Collaborative Research: Technology Education for Women in Transition
This project aims to broaden participation in STEM education among underserved populations through innovative and inclusive approaches to technology education. The project is designed to enhance knowledge and comfort with technology and develop computational thinking among women who were formerly incarcerated and are now seeking to reenter the workforce or adjust to their lives outside the criminal justice system ("women in transition") in the Midwest. While women have become the fastest growing segment of the incarcerated population, prison education and reentry programs are not well prepared to respond to this influx. Women in transition are rarely exposed to STEM education and they are generally isolated from the digital world while in prison. Consequently, they face post-incarceration challenges in accessing and using rapidly changing digital technologies. Against this backdrop, this three-year technology education project will aim to help women in transition in Kansas and Missouri develop STEM skills relevant to job applications and post-incarceration adjustments. The project may serve as a template for building evidence-based workforce preparation efforts in informal settings, and the concurrent online peer networking and app development may also facilitate adaptation for and scaling to other regions and other similarly digitally disadvantaged populations. This project is funded by the AISL program, which seeks to advance new approaches to, and evidence-based understanding of, the design and development of STEM learning in informal environments. This includes providing multiple pathways for broadening access to and engagement in STEM learning experiences, advancing innovative research on and assessment of STEM learning in informal environments, and developing understandings of deeper learning by participants.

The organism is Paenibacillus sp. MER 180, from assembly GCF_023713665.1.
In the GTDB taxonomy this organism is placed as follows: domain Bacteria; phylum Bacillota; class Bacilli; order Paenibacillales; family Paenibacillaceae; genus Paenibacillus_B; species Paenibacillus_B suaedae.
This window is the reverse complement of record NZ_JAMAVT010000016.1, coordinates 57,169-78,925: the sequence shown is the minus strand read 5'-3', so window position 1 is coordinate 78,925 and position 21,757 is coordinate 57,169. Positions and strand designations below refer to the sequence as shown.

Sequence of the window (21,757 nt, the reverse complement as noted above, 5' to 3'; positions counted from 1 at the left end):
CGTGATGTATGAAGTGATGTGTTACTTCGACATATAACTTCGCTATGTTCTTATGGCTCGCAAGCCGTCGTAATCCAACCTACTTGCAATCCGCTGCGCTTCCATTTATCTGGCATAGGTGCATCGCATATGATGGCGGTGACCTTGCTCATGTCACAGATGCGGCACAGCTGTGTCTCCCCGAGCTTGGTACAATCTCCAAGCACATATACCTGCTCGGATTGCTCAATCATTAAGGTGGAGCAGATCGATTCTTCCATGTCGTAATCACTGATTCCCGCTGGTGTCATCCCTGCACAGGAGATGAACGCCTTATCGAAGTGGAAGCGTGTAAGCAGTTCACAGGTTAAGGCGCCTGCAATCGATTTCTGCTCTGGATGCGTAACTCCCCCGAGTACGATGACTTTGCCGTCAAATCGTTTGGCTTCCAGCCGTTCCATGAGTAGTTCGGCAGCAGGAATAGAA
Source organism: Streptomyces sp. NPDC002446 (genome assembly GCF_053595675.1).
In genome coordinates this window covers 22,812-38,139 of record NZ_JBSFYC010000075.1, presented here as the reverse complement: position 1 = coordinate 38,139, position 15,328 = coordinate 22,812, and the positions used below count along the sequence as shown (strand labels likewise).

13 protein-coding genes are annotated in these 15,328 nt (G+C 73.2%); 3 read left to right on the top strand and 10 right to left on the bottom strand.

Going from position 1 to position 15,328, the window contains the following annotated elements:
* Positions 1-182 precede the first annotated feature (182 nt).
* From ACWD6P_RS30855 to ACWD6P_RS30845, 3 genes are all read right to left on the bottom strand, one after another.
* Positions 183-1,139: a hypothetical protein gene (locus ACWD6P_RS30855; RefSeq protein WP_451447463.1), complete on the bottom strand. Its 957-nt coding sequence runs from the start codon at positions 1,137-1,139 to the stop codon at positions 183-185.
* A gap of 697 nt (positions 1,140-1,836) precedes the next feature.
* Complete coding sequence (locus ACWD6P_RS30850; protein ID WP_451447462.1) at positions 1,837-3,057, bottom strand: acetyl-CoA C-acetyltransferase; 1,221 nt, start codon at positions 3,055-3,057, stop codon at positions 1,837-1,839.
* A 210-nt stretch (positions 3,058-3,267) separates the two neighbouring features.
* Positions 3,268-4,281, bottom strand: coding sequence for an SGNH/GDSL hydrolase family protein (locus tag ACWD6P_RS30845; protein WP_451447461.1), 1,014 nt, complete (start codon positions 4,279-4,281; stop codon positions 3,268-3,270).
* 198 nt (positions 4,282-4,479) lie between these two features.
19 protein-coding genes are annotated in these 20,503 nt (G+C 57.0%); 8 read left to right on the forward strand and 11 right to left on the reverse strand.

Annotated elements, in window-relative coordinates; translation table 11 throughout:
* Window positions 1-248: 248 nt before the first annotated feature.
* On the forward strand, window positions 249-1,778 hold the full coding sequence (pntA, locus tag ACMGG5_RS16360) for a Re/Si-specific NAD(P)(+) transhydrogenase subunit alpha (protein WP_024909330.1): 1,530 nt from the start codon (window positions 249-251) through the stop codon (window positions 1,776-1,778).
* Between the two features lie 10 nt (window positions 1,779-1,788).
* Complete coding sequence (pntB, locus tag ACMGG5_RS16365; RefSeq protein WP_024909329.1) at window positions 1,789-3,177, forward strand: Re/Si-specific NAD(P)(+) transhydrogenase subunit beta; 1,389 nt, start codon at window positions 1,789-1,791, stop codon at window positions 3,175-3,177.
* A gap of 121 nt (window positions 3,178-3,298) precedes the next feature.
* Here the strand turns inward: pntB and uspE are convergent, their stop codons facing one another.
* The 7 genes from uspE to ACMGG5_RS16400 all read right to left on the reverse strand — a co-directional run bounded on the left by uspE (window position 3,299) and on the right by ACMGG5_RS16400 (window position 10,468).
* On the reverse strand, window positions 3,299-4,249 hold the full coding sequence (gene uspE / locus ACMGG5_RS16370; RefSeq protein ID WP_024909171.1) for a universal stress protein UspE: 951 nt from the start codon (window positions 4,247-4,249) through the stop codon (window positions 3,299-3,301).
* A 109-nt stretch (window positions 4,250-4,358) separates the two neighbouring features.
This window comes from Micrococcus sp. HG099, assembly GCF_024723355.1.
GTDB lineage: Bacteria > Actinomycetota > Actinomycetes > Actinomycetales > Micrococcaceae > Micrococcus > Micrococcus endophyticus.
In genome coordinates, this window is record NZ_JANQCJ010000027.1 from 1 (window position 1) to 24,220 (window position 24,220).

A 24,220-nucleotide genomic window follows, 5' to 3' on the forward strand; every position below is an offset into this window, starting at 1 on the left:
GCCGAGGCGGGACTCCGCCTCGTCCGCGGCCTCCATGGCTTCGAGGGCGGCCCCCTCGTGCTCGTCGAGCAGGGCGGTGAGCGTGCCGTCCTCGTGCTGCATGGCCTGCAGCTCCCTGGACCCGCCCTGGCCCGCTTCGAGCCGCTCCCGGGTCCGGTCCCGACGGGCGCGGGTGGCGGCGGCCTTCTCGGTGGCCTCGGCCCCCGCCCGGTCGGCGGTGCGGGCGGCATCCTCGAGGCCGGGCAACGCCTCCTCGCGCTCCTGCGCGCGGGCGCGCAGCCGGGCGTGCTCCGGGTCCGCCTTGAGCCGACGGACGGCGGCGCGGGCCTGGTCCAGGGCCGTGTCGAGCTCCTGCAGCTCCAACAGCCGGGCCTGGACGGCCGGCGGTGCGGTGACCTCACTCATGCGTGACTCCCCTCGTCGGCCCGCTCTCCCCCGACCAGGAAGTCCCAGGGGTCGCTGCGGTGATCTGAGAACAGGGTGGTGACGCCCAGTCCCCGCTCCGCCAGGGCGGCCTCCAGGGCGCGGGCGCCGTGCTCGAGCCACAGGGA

The project design is informed by the research team's past experiences offering technology education to women in transition and other underserved populations in the Midwest. The design includes three interrelated aspects: (1) technology education, (2) web/mobile app development, and (3) original empirical research. The research team will offer hybrid (online and offline) technology training programs to 300 women in transition in Kansas and Missouri. Learners will attend weekly face-to-face technology classes at different levels (introductory, intermediate, and advanced) at public libraries. A member-only online site and an accompanying mobile application for online tutorials and virtual meet-ups will enhance exposure to different types of technologies. Starting with interest-based technology topics including online resume building, information verification, and identity protection, the team will introduce women to deeper STEM topics including elementary coding skills and computational thinking. Empirical research will examine how different modalities of offering technology education are associated with learning outcomes for women participating in the program and the association of increasing knowledge and skills in digital technologies with self-efficacy, perceived social support, employment, and reduced recidivism.
This project is funded by the National Science Foundation's (NSF's) Advancing Informal STEM Learning (AISL) program, which supports innovative research, approaches, and resources for use in a variety of learning settings.
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